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Policies for take-home vehicles warrant discussion

April 18, 2009
Cape Coral Daily Breeze

The findings of an audit undertaken to determine if vehicles assigned to city employees and used to commute to and from work were being properly managed probably had administrators reaching for the Tums.

The city is not only paying insurance on 75 more vehicles than the municipality apparently owns, its policies are lacking, do not meet IRS mandates, and are not wholly followed anyway.

Among the findings, as cited in the report:

- The city's policies concerning take-home vehicles are inadequate and in need of revision. The administration is aware of the deficiencies and has been working on an updated policy. Neither the current policy nor the draft revisions, however, contain adequate provisions for managing the use of city-owned vehicles.

- The city's Fleet Management Standard Operating Procedure is detailed but does not cover policies and procedures for managing the city-owned fleet.

- The city is not in compliance with IRS regulations regarding employer-owned vehicles being driven home by employees.

The city has some employees who should have had their personal use of city-provided vehicles added to their wages but did not. Others, who should not have, had the "benefit" added as taxable income.

"We currently are not in compliance with IRA rules," the audit states. "The City could be subject to fines and penalties and our City employees could be in jeopardy of negative tax consequences."

- Personal use of city vehicles is not well documented and so use is difficult to measure.

- Only Police and Human Resources have attempted to justify the use of vehicles by those using them.

- Of the 26 non-sworn, non-certified individuals assigned take-home vehicles, 22 live in Cape Coral, three live in Fort Myers and one commutes from Punta Gorda. The estimated number of commuting miles per year, total, is 90,000 miles. Comparing this number to actual miles driven, 45-50 percent of the miles put on these assigned vehicles is for commuting.

- The odometer readings on some reports were "erratic" making it impossible to determine how many miles were driven, made the miles per gallon calculations incorrect, and so distorted overall use reports for the fleet.

- The actual number of on-road vehicles used in the Annual Utilization Report for 2008 is wrong. The reports states the city has 595 on-road vehicles; the audit accounts for 845.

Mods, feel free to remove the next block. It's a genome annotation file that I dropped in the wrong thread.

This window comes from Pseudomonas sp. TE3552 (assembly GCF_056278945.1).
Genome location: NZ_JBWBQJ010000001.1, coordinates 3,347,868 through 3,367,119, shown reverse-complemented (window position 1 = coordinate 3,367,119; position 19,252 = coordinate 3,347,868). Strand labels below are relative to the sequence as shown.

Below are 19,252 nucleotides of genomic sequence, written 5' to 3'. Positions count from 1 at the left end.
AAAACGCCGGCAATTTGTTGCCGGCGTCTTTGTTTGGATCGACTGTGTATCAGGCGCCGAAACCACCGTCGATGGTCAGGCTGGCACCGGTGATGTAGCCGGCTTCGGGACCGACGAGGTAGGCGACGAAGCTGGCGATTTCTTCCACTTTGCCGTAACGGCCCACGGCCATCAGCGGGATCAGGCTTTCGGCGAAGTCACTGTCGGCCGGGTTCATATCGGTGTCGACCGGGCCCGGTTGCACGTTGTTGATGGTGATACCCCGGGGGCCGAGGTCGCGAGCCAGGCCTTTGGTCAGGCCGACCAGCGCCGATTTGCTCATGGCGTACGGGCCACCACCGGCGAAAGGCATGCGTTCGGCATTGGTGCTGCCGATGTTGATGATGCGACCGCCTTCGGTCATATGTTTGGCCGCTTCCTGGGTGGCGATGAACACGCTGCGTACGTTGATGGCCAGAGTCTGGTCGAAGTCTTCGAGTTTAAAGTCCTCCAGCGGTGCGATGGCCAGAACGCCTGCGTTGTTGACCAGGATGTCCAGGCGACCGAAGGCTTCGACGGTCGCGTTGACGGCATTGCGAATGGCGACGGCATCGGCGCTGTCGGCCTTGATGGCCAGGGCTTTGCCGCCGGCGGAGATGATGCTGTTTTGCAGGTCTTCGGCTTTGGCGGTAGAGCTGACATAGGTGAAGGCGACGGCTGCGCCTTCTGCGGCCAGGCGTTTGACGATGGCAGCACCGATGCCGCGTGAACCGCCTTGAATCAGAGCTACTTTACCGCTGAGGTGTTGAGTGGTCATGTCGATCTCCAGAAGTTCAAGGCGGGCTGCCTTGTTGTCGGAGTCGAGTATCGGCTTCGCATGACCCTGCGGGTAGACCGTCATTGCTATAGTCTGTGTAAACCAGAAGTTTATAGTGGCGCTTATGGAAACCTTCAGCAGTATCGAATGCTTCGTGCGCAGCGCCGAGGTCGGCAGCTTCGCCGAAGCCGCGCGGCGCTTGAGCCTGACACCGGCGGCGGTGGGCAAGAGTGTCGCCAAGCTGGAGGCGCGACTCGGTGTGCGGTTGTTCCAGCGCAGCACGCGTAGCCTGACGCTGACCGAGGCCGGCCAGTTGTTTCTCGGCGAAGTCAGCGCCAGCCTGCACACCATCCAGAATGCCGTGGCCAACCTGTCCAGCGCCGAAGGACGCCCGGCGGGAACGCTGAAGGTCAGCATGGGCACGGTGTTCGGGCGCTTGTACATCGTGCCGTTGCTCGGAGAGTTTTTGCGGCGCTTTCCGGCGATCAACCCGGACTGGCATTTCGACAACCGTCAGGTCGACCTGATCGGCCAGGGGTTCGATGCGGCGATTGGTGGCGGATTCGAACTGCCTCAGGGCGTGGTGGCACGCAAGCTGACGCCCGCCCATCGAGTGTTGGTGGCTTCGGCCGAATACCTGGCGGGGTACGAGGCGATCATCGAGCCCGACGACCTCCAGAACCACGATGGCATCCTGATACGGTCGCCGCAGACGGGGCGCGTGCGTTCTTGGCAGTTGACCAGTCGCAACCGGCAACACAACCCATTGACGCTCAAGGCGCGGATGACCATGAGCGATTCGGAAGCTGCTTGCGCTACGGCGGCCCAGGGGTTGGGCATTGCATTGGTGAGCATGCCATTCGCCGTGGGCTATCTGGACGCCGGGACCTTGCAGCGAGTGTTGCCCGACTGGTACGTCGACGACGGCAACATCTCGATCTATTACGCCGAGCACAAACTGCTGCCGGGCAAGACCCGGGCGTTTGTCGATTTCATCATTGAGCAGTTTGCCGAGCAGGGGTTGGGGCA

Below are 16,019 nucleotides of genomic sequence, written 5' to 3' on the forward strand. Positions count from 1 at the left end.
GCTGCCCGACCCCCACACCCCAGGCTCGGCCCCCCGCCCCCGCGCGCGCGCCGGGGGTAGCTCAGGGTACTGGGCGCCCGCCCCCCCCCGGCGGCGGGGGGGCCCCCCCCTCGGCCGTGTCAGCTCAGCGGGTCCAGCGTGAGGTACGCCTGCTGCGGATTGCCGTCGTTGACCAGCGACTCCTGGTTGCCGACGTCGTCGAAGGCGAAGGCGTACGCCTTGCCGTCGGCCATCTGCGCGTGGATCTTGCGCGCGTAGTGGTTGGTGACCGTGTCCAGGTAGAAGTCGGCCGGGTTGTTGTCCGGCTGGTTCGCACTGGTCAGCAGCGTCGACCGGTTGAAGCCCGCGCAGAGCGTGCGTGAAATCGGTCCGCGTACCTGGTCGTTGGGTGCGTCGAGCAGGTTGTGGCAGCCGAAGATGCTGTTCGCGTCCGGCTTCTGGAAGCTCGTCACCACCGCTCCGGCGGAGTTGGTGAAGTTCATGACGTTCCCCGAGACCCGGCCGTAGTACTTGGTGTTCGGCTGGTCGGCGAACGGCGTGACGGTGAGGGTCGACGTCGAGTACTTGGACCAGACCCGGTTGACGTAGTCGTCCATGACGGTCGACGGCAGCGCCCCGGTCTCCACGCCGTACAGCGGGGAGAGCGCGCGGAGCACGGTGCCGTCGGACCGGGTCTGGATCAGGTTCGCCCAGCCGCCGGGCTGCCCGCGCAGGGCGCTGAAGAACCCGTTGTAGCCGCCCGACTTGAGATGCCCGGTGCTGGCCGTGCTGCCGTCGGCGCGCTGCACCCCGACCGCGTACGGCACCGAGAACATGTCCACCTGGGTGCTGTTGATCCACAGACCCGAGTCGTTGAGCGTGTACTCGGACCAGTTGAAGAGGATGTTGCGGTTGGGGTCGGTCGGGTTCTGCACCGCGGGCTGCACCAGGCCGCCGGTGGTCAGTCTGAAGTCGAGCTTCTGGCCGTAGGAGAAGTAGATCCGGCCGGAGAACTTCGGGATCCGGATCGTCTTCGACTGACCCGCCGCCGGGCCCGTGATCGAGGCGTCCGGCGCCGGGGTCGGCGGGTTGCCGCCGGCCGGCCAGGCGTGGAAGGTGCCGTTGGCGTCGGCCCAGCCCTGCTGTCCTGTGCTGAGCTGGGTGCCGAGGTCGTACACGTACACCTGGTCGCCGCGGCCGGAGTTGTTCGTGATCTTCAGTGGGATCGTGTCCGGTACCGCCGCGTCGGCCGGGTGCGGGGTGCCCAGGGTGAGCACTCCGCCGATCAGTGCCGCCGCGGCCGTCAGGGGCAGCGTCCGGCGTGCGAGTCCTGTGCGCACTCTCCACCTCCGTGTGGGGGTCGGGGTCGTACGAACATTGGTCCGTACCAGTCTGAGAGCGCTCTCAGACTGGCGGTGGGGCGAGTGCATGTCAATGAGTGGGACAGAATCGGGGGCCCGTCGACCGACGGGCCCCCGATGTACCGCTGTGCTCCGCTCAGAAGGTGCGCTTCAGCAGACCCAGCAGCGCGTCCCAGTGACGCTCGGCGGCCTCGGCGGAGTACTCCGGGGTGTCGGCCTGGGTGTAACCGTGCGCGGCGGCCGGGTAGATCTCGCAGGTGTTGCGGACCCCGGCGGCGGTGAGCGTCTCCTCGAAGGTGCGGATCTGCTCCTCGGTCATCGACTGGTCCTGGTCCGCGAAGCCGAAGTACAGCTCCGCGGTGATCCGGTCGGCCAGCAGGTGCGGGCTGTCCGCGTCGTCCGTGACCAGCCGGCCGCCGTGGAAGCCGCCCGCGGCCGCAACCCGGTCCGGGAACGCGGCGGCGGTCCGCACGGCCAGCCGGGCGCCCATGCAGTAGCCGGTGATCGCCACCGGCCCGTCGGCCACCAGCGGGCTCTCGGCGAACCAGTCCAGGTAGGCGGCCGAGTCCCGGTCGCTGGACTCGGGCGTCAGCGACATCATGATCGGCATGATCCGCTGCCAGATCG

- The compiled listing for insured vehicles is wrong. The listing included 920 on-road vehicles. The final count was 845, including 14 vehicles not on the original inventory report.

- Job descriptions for some employees assigned a take-home car do not include on-call or "non-compensated" business reasons although that is why the city assigns a take-home vehicle to a position.

- Not all departments keep logs for vehicles taken from the pool fleet. Of those that told the auditor they kept logs, none provided logs when asked to. Failure to keep records that meet IRS requirements could result in additional record keeping and also could result in a "negative tax consequence for the employees."

That's the bad news.

The good is that the city's administration agrees with virtually all of the auditor's recommendations for correction and has, in fact, begun working on some of those suggestions since the report was received early last month.

We commend the administration for doing so.

We also urge city council to use this report as a starting point to revisit the take-home vehicle policy for not only the non-emergency, perhaps-on-call "commuters" but also public safety personnel.

As the audit amply demonstrated, a periodic review of policies and a weighing of the costs and benefits resulting from those policies always is prudent.

In these tight budget times - times that are assuredly going to become tighter - it just makes sense to look at policies that include an employee benefits component.

It may well be that the Cape's criteria for take-home vehicles continues to provide a public benefit. But also, as the audit indicates, it may well be that the bulk of the miles driven are for just that, simple commuting, and not a call to action from home or elsewhere.

The number of emergency call-backs should be easy to quantify. Get those numbers and bring this issue to the table for discussion.

- Breeze editorial

 
 

 

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